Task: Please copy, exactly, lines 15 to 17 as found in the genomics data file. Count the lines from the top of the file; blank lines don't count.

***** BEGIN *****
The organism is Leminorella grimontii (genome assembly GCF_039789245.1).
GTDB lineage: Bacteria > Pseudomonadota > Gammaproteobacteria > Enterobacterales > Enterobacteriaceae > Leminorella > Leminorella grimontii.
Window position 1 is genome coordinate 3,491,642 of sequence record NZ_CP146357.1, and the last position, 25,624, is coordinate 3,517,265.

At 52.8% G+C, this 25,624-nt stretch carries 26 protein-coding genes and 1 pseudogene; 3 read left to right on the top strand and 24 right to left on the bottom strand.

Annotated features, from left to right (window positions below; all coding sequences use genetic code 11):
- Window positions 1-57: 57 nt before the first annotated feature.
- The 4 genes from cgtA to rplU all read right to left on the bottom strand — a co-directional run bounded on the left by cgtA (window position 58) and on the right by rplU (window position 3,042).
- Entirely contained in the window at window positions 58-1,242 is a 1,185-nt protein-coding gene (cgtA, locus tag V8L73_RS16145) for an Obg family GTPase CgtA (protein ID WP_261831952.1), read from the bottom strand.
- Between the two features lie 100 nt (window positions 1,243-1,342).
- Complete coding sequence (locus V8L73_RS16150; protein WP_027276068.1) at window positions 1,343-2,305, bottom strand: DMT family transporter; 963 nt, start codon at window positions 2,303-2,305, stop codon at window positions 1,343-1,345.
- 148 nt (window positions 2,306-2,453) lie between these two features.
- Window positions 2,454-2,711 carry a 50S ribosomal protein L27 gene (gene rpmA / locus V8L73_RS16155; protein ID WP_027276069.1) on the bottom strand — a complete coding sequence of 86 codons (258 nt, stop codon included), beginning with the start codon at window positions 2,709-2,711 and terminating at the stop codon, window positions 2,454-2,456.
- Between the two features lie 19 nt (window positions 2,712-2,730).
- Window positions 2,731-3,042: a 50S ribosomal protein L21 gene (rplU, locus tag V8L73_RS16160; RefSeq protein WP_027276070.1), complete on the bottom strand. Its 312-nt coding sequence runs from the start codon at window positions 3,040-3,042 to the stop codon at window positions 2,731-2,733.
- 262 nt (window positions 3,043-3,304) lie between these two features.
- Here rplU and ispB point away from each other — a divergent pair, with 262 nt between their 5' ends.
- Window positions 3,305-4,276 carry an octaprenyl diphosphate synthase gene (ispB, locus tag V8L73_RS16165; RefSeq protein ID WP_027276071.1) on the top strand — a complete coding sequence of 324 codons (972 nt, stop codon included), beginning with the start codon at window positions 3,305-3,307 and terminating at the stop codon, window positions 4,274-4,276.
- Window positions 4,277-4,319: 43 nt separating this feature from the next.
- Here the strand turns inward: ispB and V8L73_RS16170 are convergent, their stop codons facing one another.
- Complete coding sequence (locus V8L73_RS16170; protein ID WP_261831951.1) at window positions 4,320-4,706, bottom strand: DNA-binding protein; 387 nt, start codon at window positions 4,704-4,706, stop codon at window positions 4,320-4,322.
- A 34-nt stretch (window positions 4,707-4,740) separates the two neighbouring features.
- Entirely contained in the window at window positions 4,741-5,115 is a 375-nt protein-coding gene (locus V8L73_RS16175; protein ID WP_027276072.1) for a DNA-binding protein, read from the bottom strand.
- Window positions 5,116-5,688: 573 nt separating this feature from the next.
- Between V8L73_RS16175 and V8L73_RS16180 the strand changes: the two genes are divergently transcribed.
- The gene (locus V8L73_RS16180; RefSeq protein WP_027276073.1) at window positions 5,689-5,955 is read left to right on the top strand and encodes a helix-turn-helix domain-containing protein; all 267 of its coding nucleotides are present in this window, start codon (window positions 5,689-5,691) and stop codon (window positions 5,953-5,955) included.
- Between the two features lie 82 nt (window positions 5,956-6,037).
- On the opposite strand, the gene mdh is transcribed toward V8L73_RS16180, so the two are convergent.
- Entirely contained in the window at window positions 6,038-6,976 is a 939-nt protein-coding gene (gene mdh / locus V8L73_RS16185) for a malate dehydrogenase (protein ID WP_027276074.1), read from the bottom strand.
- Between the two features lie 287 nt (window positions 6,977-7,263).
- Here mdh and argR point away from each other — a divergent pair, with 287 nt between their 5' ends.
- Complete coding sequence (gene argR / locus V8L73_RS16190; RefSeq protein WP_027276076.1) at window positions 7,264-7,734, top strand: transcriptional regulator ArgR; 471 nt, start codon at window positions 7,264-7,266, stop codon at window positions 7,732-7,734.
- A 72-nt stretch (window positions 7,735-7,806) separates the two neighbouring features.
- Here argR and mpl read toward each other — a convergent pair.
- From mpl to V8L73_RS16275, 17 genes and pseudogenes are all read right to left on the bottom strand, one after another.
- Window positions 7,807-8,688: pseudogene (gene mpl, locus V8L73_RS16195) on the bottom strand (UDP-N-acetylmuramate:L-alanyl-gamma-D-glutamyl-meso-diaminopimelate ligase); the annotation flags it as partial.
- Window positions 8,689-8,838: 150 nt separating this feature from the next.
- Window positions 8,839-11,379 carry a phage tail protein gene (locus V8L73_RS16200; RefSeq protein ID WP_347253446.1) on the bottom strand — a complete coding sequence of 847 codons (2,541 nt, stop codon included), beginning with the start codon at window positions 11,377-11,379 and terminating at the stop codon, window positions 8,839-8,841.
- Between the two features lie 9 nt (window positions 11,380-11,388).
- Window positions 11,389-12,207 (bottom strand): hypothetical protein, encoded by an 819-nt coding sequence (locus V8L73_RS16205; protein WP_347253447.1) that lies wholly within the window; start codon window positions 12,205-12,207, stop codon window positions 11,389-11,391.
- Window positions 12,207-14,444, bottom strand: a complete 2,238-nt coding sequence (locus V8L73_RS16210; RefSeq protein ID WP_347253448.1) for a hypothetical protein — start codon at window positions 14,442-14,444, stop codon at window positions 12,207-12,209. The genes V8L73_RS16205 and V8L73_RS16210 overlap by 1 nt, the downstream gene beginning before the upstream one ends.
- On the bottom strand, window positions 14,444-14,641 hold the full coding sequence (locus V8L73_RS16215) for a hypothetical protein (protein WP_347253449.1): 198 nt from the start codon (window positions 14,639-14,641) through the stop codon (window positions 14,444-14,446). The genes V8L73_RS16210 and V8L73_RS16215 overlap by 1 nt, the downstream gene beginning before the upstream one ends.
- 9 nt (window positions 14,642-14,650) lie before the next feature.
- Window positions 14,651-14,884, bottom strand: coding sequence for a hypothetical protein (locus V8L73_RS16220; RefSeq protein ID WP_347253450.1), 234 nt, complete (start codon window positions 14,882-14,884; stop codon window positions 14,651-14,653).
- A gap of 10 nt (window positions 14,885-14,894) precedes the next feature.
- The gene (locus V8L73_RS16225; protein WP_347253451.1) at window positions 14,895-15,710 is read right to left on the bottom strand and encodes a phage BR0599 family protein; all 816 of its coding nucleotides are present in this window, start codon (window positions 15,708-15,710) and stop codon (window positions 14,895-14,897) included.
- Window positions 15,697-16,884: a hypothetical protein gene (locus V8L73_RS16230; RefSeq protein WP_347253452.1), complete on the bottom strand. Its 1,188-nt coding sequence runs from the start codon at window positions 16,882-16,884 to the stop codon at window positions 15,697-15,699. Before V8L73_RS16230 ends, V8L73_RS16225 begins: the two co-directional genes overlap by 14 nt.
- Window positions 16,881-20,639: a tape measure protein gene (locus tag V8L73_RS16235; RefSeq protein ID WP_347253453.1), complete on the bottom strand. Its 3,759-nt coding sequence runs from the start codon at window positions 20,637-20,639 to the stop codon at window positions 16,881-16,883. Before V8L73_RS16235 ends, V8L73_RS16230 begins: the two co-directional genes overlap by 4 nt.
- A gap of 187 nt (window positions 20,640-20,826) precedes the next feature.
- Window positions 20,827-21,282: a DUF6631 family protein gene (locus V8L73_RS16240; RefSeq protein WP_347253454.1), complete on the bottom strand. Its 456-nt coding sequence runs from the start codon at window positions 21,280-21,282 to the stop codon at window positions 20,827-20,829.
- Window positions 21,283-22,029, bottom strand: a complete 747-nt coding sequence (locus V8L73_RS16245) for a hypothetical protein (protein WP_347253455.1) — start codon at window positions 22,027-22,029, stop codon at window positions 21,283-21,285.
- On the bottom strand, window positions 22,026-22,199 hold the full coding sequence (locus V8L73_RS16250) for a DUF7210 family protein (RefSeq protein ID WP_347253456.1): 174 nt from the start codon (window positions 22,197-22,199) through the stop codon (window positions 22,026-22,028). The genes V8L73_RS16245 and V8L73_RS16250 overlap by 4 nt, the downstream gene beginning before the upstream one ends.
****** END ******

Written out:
- 262 nt (window positions 3,043-3,304) lie between these two features.
- Here rplU and ispB point away from each other — a divergent pair, with 262 nt between their 5' ends.
- Window positions 3,305-4,276 carry an octaprenyl diphosphate synthase gene (ispB, locus tag V8L73_RS16165; RefSeq protein ID WP_027276071.1) on the top strand — a complete coding sequence of 324 codons (972 nt, stop codon included), beginning with the start codon at window positions 3,305-3,307 and terminating at the stop codon, window positions 4,274-4,276.